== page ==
Optical Engineering of CD/DVD Devices

Carolina Jacob and John Noé

Laser Teaching Center
Department of Physics & Astronomy
Stony Brook University


This project was motivated by my interest in CD/DVD players and recording devices. Nearly everyone uses these, but few people understand or even appreciate the incredibly sophisticated optical engineering that goes into them. Information is stored in a sequence of short and long "pits," which spiral outwards to form parallel tracks separated by only 1.6 micrometers in a conventional CD. (The track spacing in a DVD is even smaller at 0.74 microns, and in a Blue-Ray disc it is only 0.32 microns.) The information is recorded and read out by a laser beam focused to the smallest possible size by a moveable lens. Precise and sophisticated opto-electrical feedback mechanisms keep the laser spot centered on a single track and maintain the optimal lens-to-surface distance. So this project basically came about because the idea of having such sophisticated pieces of engineering all together inside a CD/DVD player was very intriguing.

The goal of the project was to demonstrate and/or simulate some of the optical "tricks" involved in these devices. We concentrated on the method for controlling the focus of the lens, since this is so basic and so clever. Before getting involved in this we created a setup which allowed the track spacing of various CD's to be accurately measured by diffraction.

Measuring CD track spacings

Our setup allowed the CD being observed to be easily interchanged with another one, and for the track spacing to be measured at different distances from the center hole. We first attached a CD case to a stable mount. We went on to placing a long piece of white cardboard directly in front of that mount, and cut a tiny hole in the center of it through which the laser beam would be pointed at the disc. By pointing the laser at the disc, we obtained a diffraction pattern which allowed us to measure the spacing between tracks. The first trial was done using a red helium-neon laser with a wavelength of 0.632 microns. Using the measurements of the first, second and third orders we were able to determine the wavelength of the blue argon laser to be 0.489 microns. This result is very close to one of the possible laser lines at 488 nm, so we can say for sure that the light is 488 nm.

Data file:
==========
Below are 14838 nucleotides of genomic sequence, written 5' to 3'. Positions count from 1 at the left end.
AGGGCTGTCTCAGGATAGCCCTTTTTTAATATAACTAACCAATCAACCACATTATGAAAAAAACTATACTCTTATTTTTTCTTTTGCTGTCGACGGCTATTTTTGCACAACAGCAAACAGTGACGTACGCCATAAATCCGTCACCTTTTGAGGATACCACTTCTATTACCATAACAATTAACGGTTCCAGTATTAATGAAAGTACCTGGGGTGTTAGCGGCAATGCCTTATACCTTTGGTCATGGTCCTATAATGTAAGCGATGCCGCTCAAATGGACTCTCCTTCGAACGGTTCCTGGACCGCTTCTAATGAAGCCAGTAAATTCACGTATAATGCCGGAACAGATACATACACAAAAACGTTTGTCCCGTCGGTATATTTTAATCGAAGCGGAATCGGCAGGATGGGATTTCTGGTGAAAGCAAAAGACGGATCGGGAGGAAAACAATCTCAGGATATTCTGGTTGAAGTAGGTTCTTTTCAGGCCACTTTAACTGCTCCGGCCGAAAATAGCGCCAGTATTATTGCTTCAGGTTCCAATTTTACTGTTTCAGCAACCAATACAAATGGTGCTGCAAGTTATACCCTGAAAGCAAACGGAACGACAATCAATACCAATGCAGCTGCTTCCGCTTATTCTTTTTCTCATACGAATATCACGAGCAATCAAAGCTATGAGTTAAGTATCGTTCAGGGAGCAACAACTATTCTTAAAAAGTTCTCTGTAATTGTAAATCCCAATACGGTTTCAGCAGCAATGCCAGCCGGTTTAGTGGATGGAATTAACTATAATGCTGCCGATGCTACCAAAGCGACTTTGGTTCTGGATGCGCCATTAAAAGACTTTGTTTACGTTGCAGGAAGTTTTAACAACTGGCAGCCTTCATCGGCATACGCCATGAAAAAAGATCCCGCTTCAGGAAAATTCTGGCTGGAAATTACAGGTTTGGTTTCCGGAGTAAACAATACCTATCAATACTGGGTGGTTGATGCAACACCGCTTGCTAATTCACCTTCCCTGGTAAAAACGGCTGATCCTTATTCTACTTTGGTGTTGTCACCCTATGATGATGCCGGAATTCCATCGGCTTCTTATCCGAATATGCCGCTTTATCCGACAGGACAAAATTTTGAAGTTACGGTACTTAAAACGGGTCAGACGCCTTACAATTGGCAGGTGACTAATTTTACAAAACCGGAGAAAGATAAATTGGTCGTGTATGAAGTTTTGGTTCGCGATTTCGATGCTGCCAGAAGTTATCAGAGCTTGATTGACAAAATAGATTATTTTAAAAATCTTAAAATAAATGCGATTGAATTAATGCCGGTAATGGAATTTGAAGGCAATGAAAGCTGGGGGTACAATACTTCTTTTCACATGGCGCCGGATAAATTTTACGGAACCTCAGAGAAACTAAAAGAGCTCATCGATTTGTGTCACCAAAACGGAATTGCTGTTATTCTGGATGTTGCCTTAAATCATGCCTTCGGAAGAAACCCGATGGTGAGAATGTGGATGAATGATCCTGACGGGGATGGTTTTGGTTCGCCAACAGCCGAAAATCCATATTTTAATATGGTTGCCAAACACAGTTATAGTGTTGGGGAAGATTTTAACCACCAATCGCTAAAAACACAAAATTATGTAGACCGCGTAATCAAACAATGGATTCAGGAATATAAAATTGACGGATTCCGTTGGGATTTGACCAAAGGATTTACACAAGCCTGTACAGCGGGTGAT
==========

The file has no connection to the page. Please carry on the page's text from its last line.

We found that music and data CD's have the same track spacing and that this spacing is quite uniform across the CD. We also used the measured spacing of one CD to determine the wavelength of a blue-green argon-ion laser. We measured the spacing for a data CD, a music CD, and a DVD in this way.

Setup used to measure CD track spacings by diffraction. The laser is behind the cardboard screen.

CD Player Optics

The drawing below shows how complex the CD player optical system really is.

Optics of a CD player. Drawing courtesy Laser Sam.

In the CD player collimated (parallel) light from a diode laser passes through a beam splitter and then the movable objective lens, which creates the tiny focal spot on the CD. Reflected light passes back through the objective lens and then is diverted by the beam splitter through an astigmatic lens and on to the face of a quadrant photodetector. The shape of the spot on the photodetector changes as delta changes, and the detoctor

Our Simulation

Setup used to simulate range-finding in the CD player. The light source is a single-mode optical fiber.

Results and Explanation

Images formed as the position of lens-1 is changed from 7 to 13 cm in one cm steps.

These diagrams show how the different shapes of beam spots are created.


The optical engineering in a CD player is very precise and sophisticated, yet these devices can be mass produced and sold relatively cheaply.

Future Work

Future work will add addtional optical elements such as a beam splitter to make our simulated setup more closely resemble an actual CD player.